You can transform almost any item into a piece of art. You just need to get a little creative. For example, on my travel wall I have a picture of a red horse that I got in Sweden. (The red horse is called a dalecarlian or dala horse and is an icon of the country). The “picture” is actually some kind of pot holder/hot pad that I bought in a home store for only a few dollars. I knew I wanted something with the Swedish horse on it and I’d been searching through traditional souvenir stores looking for something, but everything I found was overpriced and kind of cheesy. Then I spotted that pot holder. I knew I could transform it into a cool piece of art with a fun picture frame and mat. I chose a red frame that I bought at a garage sale for $1 and used a piece of scrapbook paper for the background. The whole work of art cost me $5 – $10.

4. Shop for street art

One of my best friends and travel companion likes to buy items from local street artists. This is a great budget strategy. Buying street art typically costs a fraction of the price of purchasing art from a gallery. It also gives you the opportunity to talk directly to the artist. Be sure to ask questions, find out who actually makes the art, etc. During a trip to Edinburgh, Scotland, I was lucky enough to come across a street art market. I picked up a picture with bright coloring and a modern flare of the Edinburgh castle. I got to chat with the artist, who told me that he liked to take the traditional tourist sites and create a different take on them. Not only did I get a great souvenir to remember the place I visited, but I also got a fun memory.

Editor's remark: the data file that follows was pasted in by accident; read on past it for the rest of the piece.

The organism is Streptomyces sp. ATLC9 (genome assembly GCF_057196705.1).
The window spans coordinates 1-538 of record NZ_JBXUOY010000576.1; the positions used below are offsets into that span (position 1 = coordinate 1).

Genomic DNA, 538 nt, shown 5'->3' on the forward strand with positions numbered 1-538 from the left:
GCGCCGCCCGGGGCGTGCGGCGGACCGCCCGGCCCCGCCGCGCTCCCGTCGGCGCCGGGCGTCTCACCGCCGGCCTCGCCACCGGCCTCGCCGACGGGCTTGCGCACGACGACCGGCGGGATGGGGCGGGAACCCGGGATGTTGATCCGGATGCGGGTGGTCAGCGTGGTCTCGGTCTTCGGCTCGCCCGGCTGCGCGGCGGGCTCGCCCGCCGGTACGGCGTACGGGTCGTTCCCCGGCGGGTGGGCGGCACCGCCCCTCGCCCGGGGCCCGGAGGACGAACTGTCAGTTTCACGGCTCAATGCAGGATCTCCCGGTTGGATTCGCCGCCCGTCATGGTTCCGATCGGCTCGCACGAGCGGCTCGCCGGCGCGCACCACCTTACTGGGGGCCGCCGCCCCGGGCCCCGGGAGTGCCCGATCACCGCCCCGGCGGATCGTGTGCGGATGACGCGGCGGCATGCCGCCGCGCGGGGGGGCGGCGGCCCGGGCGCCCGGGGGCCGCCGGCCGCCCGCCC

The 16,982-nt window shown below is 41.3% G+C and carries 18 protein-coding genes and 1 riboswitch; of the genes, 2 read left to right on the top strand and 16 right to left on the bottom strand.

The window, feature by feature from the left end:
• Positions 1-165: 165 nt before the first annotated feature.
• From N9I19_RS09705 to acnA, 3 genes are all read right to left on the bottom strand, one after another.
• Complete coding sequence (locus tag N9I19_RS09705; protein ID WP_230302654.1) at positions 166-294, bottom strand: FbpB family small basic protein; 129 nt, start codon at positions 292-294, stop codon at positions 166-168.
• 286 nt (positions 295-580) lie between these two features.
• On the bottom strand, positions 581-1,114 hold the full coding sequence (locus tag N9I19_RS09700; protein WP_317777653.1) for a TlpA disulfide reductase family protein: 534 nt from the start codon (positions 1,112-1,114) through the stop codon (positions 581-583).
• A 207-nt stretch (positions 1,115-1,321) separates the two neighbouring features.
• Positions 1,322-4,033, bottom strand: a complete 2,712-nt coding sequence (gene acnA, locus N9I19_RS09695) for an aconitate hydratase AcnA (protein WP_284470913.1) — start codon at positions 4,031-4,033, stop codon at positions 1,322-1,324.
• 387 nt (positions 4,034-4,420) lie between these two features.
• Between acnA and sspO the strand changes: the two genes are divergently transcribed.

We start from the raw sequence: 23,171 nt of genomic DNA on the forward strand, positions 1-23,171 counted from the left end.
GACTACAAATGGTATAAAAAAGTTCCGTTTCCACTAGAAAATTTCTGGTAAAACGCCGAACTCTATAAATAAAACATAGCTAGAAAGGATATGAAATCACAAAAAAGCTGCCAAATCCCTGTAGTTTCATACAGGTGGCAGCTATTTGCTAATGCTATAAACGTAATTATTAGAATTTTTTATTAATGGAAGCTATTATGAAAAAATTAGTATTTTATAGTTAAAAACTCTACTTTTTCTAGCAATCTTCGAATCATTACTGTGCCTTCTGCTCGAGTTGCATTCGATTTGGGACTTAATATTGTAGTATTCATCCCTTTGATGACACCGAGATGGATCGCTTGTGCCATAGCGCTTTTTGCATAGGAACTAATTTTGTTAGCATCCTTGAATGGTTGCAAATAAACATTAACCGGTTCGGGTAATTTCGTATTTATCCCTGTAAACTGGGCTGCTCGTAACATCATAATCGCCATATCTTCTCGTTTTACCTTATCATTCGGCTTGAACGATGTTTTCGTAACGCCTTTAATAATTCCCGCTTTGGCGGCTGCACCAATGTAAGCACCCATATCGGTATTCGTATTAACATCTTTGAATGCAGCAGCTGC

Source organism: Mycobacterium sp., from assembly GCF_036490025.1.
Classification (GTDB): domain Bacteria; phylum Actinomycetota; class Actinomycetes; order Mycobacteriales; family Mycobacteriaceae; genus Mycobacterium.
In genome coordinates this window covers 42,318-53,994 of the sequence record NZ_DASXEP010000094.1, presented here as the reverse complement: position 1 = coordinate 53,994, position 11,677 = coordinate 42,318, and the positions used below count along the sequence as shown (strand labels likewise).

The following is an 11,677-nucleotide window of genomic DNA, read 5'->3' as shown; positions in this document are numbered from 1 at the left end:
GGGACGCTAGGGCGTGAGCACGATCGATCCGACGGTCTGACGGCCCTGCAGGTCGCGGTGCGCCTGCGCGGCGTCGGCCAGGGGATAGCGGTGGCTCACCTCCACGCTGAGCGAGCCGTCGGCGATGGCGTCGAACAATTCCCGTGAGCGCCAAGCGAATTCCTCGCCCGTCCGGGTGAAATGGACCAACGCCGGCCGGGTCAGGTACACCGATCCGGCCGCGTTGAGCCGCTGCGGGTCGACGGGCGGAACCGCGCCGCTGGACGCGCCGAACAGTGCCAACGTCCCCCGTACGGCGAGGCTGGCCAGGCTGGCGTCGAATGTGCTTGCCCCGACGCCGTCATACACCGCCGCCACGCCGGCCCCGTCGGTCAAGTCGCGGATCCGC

Collecting art from your adventures can make your trip extra fun. It gives you something to look for as you stop at local markets and stores. Remember, the travel art wall is your own creation. Just make sure you have room for what you buy in your bag! Happy travels!

This is a guest post for Red Leaf Style by Kara Hudson. A Monday through Friday accountant, Kara is an avid weekend traveler and garage saler.